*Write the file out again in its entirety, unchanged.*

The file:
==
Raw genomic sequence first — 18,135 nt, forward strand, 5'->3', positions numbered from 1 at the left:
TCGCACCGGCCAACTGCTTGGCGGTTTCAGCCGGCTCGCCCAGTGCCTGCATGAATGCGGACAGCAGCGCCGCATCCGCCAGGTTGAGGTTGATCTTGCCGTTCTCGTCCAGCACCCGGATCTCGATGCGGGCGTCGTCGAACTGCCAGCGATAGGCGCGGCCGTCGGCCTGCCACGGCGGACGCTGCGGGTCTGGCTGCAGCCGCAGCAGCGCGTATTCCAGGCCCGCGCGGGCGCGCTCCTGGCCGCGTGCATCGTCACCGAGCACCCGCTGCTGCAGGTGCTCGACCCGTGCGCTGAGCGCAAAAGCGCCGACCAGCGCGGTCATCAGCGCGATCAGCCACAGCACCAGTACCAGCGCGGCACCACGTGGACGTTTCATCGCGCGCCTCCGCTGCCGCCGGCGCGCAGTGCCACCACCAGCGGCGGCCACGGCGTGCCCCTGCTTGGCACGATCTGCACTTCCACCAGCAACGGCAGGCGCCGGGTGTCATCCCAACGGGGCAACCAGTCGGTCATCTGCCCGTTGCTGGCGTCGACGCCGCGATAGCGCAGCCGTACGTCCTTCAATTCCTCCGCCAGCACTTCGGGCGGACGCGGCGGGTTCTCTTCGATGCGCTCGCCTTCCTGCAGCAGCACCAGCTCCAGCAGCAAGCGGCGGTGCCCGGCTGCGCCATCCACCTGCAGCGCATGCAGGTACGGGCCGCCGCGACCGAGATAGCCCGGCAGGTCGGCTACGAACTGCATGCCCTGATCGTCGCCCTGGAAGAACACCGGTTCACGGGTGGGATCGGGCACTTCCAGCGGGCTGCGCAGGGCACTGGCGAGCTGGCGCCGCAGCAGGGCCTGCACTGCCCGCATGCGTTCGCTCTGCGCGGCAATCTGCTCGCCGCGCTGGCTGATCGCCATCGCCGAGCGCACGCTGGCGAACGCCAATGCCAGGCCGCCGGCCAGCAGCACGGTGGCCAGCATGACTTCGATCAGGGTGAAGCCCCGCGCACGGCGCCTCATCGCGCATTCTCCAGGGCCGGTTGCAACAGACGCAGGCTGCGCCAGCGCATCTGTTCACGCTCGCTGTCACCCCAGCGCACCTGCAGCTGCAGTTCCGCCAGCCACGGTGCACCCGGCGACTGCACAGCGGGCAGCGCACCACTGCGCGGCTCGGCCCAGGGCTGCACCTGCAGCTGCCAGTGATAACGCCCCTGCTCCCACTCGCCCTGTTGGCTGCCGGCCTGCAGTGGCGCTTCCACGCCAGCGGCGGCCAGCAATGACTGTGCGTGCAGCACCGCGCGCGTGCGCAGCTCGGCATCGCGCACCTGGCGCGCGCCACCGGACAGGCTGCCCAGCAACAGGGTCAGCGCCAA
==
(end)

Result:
Raw genomic sequence first — 18,135 nt, forward strand, 5'->3', positions numbered from 1 at the left:
TCGCACCGGCCAACTGCTTGGCGGTTTCAGCCGGCTCGCCCAGTGCCTGCATGAATGCGGACAGCAGCGCCGCATCCGCCAGGTTGAGGTTGATCTTGCCGTTCTCGTCCAGCACCCGGATCTCGATGCGGGCGTCGTCGAACTGCCAGCGATAGGCGCGGCCGTCGGCCTGCCACGGCGGACGCTGCGGGTCTGGCTGCAGCCGCAGCAGCGCGTATTCCAGGCCCGCGCGGGCGCGCTCCTGGCCGCGTGCATCGTCACCGAGCACCCGCTGCTGCAGGTGCTCGACCCGTGCGCTGAGCGCAAAAGCGCCGACCAGCGCGGTCATCAGCGCGATCAGCCACAGCACCAGTACCAGCGCGGCACCACGTGGACGTTTCATCGCGCGCCTCCGCTGCCGCCGGCGCGCAGTGCCACCACCAGCGGCGGCCACGGCGTGCCCCTGCTTGGCACGATCTGCACTTCCACCAGCAACGGCAGGCGCCGGGTGTCATCCCAACGGGGCAACCAGTCGGTCATCTGCCCGTTGCTGGCGTCGACGCCGCGATAGCGCAGCCGTACGTCCTTCAATTCCTCCGCCAGCACTTCGGGCGGACGCGGCGGGTTCTCTTCGATGCGCTCGCCTTCCTGCAGCAGCACCAGCTCCAGCAGCAAGCGGCGGTGCCCGGCTGCGCCATCCACCTGCAGCGCATGCAGGTACGGGCCGCCGCGACCGAGATAGCCCGGCAGGTCGGCTACGAACTGCATGCCCTGATCGTCGCCCTGGAAGAACACCGGTTCACGGGTGGGATCGGGCACTTCCAGCGGGCTGCGCAGGGCACTGGCGAGCTGGCGCCGCAGCAGGGCCTGCACTGCCCGCATGCGTTCGCTCTGCGCGGCAATCTGCTCGCCGCGCTGGCTGATCGCCATCGCCGAGCGCACGCTGGCGAACGCCAATGCCAGGCCGCCGGCCAGCAGCACGGTGGCCAGCATGACTTCGATCAGGGTGAAGCCCCGCGCACGGCGCCTCATCGCGCATTCTCCAGGGCCGGTTGCAACAGACGCAGGCTGCGCCAGCGCATCTGTTCACGCTCGCTGTCACCCCAGCGCACCTGCAGCTGCAGTTCCGCCAGCCACGGTGCACCCGGCGACTGCACAGCGGGCAGCGCACCACTGCGCGGCTCGGCCCAGGGCTGCACCTGCAGCTGCCAGTGATAACGCCCCTGCTCCCACTCGCCCTGTTGGCTGCCGGCCTGCAGTGGCGCTTCCACGCCAGCGGCGGCCAGCAATGACTGTGCGTGCAGCACCGCGCGCGTGCGCAGCTCGGCATCGCGCACCTGGCGCGCGCCACCGGACAGGCTGCCCAGCAACAGGGTCAGCGCCAA